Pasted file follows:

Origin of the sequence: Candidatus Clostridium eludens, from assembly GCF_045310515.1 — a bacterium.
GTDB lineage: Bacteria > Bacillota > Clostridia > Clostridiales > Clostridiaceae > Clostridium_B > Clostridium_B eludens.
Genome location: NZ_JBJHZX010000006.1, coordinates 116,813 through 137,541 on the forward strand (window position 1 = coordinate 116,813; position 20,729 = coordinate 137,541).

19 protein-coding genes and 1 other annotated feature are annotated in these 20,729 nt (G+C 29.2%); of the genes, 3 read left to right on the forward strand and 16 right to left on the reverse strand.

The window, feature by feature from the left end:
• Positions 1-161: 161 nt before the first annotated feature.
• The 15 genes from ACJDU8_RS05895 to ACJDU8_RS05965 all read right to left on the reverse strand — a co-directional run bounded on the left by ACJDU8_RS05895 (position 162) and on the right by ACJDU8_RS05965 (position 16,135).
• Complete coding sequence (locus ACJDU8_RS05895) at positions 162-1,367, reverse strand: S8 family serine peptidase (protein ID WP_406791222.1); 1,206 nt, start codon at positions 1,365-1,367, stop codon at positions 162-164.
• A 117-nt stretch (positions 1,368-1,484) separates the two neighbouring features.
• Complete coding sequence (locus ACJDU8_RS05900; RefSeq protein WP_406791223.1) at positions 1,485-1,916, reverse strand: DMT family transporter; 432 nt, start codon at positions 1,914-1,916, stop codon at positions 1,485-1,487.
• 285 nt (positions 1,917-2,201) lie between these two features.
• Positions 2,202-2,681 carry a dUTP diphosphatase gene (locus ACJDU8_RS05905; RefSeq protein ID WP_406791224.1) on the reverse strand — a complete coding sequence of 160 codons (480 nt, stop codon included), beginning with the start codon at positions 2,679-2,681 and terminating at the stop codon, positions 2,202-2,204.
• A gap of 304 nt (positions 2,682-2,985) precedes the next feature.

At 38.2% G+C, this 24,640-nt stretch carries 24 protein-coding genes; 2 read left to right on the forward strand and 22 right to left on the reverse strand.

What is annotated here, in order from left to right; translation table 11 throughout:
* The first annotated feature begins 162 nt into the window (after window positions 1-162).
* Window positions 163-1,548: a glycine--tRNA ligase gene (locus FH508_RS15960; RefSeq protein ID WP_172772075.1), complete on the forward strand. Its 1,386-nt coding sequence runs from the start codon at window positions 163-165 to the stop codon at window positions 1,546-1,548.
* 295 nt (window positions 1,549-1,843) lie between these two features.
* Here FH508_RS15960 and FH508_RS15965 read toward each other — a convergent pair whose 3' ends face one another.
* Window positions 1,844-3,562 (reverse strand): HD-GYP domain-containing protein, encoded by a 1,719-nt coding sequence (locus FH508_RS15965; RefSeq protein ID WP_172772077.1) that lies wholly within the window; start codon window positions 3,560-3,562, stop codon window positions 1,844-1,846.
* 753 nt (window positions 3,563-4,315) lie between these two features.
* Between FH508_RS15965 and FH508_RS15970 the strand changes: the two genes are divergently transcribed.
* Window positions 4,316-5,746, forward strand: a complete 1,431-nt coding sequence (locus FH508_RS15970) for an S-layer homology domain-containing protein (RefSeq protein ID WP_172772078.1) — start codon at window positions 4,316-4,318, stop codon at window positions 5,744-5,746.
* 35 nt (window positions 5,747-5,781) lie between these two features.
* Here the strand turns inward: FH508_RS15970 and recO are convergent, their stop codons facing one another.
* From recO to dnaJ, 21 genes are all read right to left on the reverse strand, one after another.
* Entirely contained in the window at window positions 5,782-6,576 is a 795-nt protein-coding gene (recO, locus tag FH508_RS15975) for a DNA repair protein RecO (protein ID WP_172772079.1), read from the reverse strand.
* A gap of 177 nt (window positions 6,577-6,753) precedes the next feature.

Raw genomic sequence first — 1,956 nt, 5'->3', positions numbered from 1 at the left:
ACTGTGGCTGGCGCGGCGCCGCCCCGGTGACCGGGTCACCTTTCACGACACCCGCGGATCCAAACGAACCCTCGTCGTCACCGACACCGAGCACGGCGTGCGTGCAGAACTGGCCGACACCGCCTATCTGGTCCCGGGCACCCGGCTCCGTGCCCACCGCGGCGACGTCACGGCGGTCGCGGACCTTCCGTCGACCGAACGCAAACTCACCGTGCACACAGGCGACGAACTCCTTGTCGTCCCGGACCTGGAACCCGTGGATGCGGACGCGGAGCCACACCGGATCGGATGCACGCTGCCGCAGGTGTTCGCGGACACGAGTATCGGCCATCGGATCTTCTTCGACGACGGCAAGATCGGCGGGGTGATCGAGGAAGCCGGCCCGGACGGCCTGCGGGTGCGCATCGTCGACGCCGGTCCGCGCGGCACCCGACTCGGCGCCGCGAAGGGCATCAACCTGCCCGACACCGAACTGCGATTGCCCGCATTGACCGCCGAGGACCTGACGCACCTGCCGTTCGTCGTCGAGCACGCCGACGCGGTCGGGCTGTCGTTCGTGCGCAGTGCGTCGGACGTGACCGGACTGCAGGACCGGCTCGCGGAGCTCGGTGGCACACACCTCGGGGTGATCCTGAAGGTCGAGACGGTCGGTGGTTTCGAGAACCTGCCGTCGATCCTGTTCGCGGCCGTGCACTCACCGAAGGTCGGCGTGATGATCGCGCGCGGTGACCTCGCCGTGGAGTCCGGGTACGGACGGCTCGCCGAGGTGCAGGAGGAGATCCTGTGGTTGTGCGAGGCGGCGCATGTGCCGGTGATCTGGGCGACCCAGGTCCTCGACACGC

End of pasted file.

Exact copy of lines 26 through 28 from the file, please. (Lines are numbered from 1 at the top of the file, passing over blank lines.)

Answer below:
* From recO to dnaJ, 21 genes are all read right to left on the reverse strand, one after another.
* Entirely contained in the window at window positions 5,782-6,576 is a 795-nt protein-coding gene (recO, locus tag FH508_RS15975) for a DNA repair protein RecO (protein ID WP_172772079.1), read from the reverse strand.
* A gap of 177 nt (window positions 6,577-6,753) precedes the next feature.